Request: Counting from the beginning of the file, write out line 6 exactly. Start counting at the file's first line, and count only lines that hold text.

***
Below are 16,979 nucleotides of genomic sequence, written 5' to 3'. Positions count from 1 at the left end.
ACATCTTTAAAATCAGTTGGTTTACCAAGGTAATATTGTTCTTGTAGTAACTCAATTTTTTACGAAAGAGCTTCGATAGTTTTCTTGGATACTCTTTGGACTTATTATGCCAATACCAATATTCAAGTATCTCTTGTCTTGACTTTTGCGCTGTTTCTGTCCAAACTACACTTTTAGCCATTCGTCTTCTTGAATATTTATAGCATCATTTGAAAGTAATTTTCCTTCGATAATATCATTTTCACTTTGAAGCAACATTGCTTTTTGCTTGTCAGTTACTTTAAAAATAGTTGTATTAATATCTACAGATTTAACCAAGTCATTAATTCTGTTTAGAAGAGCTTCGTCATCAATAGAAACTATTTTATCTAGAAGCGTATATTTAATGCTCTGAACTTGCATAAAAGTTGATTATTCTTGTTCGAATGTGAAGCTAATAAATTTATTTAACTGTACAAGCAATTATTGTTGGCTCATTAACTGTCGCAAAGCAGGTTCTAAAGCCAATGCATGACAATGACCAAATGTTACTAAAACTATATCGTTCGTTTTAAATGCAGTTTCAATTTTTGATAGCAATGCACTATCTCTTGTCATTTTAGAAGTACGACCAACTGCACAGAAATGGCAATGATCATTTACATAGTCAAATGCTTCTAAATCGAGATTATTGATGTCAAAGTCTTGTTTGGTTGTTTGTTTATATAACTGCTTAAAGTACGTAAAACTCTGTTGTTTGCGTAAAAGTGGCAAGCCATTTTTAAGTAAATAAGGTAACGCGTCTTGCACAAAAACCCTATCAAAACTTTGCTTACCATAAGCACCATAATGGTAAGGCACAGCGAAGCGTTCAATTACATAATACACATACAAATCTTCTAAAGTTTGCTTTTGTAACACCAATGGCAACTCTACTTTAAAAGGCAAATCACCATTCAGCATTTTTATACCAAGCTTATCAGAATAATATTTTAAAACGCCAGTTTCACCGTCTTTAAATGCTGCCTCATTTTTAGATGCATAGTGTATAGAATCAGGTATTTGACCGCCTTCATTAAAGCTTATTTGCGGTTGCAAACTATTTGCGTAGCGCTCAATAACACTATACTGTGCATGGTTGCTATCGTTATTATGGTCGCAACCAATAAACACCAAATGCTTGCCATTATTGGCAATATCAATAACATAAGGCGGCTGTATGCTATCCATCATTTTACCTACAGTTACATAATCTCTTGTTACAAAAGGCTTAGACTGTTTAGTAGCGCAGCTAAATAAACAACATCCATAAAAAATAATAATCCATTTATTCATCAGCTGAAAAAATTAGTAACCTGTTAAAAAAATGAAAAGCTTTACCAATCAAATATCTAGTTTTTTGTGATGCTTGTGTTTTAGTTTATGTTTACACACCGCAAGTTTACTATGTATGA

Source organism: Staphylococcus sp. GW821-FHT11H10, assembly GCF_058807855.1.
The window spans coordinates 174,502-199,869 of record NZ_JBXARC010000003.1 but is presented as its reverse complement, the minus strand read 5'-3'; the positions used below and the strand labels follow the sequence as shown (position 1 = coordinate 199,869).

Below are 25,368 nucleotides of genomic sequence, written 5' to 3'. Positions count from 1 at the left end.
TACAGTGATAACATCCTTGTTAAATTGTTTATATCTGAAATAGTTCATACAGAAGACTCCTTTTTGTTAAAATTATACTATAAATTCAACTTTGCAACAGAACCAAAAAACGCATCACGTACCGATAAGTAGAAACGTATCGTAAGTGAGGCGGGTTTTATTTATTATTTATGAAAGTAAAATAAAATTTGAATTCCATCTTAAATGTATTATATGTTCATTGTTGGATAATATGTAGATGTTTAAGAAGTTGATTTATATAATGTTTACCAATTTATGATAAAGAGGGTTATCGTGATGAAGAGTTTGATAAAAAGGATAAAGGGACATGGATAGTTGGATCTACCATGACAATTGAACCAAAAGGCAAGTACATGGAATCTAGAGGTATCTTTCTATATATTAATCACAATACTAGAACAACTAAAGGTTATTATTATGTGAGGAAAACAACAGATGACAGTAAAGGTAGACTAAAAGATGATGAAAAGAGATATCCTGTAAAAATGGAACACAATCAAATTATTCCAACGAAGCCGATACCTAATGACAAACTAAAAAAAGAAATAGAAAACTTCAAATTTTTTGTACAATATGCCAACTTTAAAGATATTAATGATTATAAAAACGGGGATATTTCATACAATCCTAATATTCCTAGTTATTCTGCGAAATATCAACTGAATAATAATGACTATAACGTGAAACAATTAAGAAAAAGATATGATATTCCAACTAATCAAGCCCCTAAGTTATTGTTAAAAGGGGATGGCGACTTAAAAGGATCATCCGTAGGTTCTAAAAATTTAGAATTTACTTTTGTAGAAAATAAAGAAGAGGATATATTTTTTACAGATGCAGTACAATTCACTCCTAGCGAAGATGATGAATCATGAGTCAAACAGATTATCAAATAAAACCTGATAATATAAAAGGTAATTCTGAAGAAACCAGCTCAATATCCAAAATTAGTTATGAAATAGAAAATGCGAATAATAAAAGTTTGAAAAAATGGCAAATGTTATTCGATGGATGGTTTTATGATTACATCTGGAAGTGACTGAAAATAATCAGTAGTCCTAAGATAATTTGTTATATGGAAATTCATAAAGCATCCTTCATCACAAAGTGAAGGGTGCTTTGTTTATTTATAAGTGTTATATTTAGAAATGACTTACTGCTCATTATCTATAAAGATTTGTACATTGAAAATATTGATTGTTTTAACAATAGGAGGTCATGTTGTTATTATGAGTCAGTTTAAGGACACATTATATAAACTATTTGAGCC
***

TACAGTGATAACATCCTTGTTAAATTGTTTATATCTGAAATAGTTCATACAGAAGACTCCTTTTTGTTAAAATTATACTATAAATTCAACTTTGCAACAGAACCAAAAAACGCATCACGTACCGATAAGTAGAAACGTATCGTAAGTGAGGCGGGTTTTATTTATTATTTATGAAAGTAAAATAAAATTTGAATTCCATCTTAAATGTATTATATGTTCATTGTTGGATAATATGTAGATGTTTAAGAAGTTGATTTATATAATGTTTACCAATTTATGATAAAGAGGGTTATCGTGATGAAGAGTTTGATAAAAAGGATAAAGGGACATGGATAGTTGGATCTACCATGACAATTGAACCAAAAGGCAAGTACATGGAATCTAGAGGTATCTTTCTATATATTAATCACAATACTAGAACAACTAAAGGTTATTATTATGTGAGGAAAACAACAGATGACAGTAAAGGTAGACTAAAAGATGATGAAAAGAGATATCCTGTAAAAATGGAACACAATCAAATTATTCCAACGAAGCCGATACCTAATGACAAACTAAAAAAAGAAATAGAAAACTTCAAATTTTTTGTACAATATGCCAACTTTAAAGATATTAATGATTATAAAAACGGGGATATTTCATACAATCCTAATATTCCTAGTTATTCTGCGAAATATCAACTGAATAATAATGACTATAACGTGAAACAATTAAGAAAAAGATATGATATTCCAACTAATCAAGCCCCTAAGTTATTGTTAAAAGGGGATGGCGACTTAAAAGGATCATCCGTAGGTTCTAAAAATTTAGAATTTACTTTTGTAGAAAATAAAGAAGAGGATATATTTTTTACAGATGCAGTACAATTCACTCCTAGCGAAGATGATGAATCATGAGTCAAACAGATTATCAAATAAAACCTGATAATATAAAAGGTAATTCTGAAGAAACCAGCTCAATATCCAAAATTAGTTATGAAATAGAAAATGCGAATAATAAAAGTTTGAAAAAATGGCAAATGTTATTCGATGGATGGTTTTATGATTACATCTGGAAGTGACTGAAAATAATCAGTAGTCCTAAGATAATTTGTTATATGGAAATTCATAAAGCATCCTTCATCACAAAGTGAAGGGTGCTTTGTTTATTTATAAGTGTTATATTTAGAAATGACTTACTGCTCATTATCTATAAAGATTTGTACATTGAAAATATTGATTGTTTTAACAATAGGAGGTCATGTTGTTATTATGAGTCAGTTTAAGGACACATTATATAAACTATTTGAGCC